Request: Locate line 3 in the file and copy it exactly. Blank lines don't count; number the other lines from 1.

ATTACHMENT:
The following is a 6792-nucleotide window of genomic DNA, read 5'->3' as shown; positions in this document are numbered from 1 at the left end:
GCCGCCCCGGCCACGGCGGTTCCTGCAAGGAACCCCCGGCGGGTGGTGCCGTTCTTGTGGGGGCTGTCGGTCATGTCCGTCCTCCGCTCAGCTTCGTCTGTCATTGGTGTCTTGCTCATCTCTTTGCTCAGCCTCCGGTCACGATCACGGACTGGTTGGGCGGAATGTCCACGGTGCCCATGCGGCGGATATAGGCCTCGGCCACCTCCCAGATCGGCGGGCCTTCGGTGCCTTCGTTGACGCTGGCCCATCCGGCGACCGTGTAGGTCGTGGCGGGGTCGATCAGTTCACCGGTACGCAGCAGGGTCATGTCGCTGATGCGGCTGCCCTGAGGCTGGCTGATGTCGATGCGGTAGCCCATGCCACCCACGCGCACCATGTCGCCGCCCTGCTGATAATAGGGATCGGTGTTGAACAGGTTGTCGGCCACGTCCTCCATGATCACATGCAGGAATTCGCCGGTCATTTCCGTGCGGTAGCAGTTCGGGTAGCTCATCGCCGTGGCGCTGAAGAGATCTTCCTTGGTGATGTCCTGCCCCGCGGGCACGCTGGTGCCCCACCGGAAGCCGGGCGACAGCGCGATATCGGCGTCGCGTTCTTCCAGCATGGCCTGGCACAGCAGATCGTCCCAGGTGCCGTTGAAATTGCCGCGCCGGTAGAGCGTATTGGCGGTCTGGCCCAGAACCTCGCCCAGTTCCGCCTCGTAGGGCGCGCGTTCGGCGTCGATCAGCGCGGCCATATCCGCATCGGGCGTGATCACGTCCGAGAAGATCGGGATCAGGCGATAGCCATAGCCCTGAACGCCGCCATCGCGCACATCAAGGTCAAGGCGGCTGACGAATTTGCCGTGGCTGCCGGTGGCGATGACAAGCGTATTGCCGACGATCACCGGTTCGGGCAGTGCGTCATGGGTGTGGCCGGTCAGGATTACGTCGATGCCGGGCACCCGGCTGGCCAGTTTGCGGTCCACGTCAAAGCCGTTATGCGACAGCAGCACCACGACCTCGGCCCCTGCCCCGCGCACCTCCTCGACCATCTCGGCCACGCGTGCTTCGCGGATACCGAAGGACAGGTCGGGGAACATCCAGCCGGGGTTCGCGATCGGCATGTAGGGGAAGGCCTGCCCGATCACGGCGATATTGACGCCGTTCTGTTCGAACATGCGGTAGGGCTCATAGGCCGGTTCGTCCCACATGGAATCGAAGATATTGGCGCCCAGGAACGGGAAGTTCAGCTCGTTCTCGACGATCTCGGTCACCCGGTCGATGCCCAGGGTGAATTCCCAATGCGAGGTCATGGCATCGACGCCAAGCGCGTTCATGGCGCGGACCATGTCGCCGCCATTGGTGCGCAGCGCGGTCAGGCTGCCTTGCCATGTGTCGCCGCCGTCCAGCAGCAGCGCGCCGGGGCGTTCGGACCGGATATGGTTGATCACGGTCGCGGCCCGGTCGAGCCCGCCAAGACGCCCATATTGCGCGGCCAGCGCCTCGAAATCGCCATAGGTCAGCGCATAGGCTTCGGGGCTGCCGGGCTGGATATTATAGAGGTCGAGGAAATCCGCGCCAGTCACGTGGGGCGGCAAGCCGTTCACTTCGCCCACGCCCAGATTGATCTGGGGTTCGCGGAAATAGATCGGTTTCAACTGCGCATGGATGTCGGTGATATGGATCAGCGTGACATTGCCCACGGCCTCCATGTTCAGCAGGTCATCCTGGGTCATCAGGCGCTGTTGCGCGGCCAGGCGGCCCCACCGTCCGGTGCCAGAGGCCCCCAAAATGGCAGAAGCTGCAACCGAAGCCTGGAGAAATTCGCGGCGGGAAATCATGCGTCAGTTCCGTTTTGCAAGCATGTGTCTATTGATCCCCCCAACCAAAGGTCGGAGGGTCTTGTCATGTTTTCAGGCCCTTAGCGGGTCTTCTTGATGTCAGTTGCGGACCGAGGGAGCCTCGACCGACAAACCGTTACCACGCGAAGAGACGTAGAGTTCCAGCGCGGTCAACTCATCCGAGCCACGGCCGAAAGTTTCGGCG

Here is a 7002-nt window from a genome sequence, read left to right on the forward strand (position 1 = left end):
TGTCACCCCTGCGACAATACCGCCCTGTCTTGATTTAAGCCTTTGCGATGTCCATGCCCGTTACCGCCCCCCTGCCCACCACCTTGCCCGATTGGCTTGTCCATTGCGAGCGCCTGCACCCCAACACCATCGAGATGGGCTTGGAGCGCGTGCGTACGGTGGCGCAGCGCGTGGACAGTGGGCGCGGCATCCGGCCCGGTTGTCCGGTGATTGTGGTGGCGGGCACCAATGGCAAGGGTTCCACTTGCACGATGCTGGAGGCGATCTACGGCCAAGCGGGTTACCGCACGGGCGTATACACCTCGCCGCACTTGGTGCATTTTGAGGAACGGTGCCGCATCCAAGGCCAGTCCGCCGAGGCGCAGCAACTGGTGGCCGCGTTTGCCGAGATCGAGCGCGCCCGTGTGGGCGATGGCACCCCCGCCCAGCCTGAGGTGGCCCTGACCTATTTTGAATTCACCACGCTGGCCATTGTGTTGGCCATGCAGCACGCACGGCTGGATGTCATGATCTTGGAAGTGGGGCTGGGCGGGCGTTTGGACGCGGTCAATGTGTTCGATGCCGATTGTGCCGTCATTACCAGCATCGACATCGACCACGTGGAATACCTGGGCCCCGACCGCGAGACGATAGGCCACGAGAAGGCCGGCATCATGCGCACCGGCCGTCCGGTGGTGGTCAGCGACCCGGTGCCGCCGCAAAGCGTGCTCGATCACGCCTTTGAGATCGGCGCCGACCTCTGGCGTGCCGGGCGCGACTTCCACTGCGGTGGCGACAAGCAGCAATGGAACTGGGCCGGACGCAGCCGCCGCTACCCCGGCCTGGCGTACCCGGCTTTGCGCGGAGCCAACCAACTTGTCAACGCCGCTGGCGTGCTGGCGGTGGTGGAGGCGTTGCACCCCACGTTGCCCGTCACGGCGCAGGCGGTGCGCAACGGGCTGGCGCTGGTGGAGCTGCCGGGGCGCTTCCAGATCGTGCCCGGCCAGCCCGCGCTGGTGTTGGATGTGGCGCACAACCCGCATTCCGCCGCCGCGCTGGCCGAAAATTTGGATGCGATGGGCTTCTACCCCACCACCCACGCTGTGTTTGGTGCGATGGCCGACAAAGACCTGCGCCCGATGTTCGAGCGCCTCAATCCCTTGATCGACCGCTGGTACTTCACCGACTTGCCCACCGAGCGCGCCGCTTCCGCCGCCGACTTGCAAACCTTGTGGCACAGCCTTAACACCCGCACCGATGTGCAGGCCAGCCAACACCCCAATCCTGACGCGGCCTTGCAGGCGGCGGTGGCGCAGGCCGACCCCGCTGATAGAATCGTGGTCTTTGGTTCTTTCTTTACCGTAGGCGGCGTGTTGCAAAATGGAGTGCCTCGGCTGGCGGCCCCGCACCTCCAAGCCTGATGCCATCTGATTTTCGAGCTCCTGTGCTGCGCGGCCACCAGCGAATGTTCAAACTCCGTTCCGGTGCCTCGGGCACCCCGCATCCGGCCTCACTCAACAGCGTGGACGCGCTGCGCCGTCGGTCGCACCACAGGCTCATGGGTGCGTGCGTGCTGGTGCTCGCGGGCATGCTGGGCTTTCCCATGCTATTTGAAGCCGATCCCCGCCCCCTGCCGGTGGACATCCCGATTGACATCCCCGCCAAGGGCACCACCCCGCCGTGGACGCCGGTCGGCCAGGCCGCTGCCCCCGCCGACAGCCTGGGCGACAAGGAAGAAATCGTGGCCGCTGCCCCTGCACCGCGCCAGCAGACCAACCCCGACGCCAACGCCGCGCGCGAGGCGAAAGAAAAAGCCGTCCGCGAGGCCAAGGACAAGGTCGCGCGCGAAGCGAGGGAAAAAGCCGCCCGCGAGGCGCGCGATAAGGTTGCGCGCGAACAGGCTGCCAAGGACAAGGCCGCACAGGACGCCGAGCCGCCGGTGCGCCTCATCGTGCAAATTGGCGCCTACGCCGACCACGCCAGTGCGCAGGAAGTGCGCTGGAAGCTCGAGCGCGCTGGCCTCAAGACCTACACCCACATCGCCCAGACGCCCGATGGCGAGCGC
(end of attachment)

Here is a 7002-nt window from a genome sequence, read left to right on the forward strand (position 1 = left end):